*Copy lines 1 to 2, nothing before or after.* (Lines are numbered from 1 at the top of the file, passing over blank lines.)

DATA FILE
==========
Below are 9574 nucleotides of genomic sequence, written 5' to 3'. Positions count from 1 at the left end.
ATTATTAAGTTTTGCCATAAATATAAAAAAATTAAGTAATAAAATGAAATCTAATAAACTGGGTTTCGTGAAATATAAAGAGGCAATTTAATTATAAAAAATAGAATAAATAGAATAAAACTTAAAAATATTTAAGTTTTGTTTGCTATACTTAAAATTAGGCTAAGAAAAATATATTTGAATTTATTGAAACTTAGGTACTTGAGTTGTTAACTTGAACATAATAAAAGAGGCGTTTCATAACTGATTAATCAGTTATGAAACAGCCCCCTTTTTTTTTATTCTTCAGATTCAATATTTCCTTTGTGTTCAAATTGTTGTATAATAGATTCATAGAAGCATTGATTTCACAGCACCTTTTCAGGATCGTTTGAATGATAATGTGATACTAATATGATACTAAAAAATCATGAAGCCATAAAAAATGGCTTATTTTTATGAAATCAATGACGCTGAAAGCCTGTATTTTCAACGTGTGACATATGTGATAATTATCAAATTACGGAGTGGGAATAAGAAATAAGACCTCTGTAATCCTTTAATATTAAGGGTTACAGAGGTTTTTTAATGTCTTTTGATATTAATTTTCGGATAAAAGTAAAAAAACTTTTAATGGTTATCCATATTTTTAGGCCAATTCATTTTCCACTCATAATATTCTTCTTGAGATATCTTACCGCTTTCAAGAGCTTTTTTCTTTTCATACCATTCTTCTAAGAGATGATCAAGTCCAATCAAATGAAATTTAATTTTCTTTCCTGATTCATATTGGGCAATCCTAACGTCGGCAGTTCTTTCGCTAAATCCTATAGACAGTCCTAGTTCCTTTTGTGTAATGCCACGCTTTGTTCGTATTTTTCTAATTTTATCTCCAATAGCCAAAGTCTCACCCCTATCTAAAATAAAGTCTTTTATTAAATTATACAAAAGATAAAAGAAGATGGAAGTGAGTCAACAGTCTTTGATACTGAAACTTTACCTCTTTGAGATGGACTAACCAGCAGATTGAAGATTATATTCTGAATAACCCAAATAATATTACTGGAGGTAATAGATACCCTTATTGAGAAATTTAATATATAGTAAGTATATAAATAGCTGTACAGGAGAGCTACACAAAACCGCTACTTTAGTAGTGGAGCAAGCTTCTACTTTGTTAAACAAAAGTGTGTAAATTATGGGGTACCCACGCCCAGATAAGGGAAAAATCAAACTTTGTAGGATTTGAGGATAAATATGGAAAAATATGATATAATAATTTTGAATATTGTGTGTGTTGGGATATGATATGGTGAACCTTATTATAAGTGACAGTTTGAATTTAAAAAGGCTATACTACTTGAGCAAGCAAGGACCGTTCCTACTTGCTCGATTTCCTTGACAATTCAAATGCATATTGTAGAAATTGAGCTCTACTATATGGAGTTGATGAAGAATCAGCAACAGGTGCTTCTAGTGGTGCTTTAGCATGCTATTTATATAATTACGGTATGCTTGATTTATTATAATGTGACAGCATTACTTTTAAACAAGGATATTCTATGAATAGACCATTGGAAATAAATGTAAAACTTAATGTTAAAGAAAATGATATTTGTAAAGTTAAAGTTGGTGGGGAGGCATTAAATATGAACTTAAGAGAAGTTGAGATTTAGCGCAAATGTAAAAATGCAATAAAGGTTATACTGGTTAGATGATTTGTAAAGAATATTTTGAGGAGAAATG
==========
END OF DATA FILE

Below are 9574 nucleotides of genomic sequence, written 5' to 3'. Positions count from 1 at the left end.
ATTATTAAGTTTTGCCATAAATATAAAAAAATTAAGTAATAAAATGAAATCTAATAAACTGGGTTTCGTGAAATATAAAGAGGCAATTTAATTATAAAAAATAGAATAAATAGAATAAAACTTAAAAATATTTAAGTTTTGTTTGCTATACTTAAAATTAGGCTAAGAAAAATATATTTGAATTTATTGAAACTTAGGTACTTGAGTTGTTAACTTGAACATAATAAAAGAGGCGTTTCATAACTGATTAATCAGTTATGAAACAGCCCCCTTTTTTTTTATTCTTCAGATTCAATATTTCCTTTGTGTTCAAATTGTTGTATAATAGATTCATAGAAGCATTGATTTCACAGCACCTTTTCAGGATCGTTTGAATGATAATGTGATACTAATATGATACTAAAAAATCATGAAGCCATAAAAAATGGCTTATTTTTATGAAATCAATGACGCTGAAAGCCTGTATTTTCAACGTGTGACATATGTGATAATTATCAAATTACGGAGTGGGAATAAGAAATAAGACCTCTGTAATCCTTTAATATTAAGGGTTACAGAGGTTTTTTAATGTCTTTTGATATTAATTTTCGGATAAAAGTAAAAAAACTTTTAATGGTTATCCATATTTTTAGGCCAATTCATTTTCCACTCATAATATTCTTCTTGAGATATCTTACCGCTTTCAAGAGCTTTTTTCTTTTCATACCATTCTTCTAAGAGATGATCAAGTCCAATCAAATGAAATTTAATTTTCTTTCCTGATTCATATTGGGCAATCCTAACGTCGGCAGTTCTTTCGCTAAATCCTATAGACAGTCCTAGTTCCTTTTGTGTAATGCCACGCTTTGTTCGTATTTTTCTAATTTTATCTCCAATAGCCAAAGTCTCACCCCTATCTAAAATAAAGTCTTTTATTAAATTATACAAAAGATAAAAGAAGATGGAAGTGAGTCAACAGTCTTTGATACTGAAACTTTACCTCTTTGAGATGGACTAACCAGCAGATTGAAGATTATATTCTGAATAACCCAAATAATATTACTGGAGGTAATAGATACCCTTATTGAGAAATTTAATATATAGTAAGTATATAAATAGCTGTACAGGAGAGCTACACAAAACCGCTACTTTAGTAGTGGAGCAAGCTTCTACTTTGTTAAACAAAAGTGTGTAAATTATGGGGTACCCACGCCCAGATAAGGGAAAAATCAAACTTTGTAGGATTTGAGGATAAATATGGAAAAATATGATATAATAATTTTGAATATTGTGTGTGTTGGGATATGATATGGTGAACCTTATTATAAGTGACAGTTTGAATTTAAAAAGGCTATACTACTTGAGCAAGCAAGGACCGTTCCTACTTGCTCGATTTCCTTGACAATTCAAATGCATATTGTAGAAATTGAGCTCTACTATATGGAGTTGATGAAGAATCAGCAACAGGTGCTTCTAGTGGTGCTTTAGCATGCTATTTATATAATTACGGTATGCTTGATTTATTATAATGTGACAGCATTACTTTTAAACAAGGATATTCTATGAATAGACCATTGGAAATAAATGTAAAACTTAATGTTAAAGAAAATGATATTTGTAAAGTTAAAGTTGGTGGGGAGGCATTAAATATGAACTTAAGAGAAGTTGAGATTTAGCGCAAATGTAAAAATGCAATAAAGGTTATACTGGTTAGATGATTTGTAAAGAATATTTTGAGGAGAAATG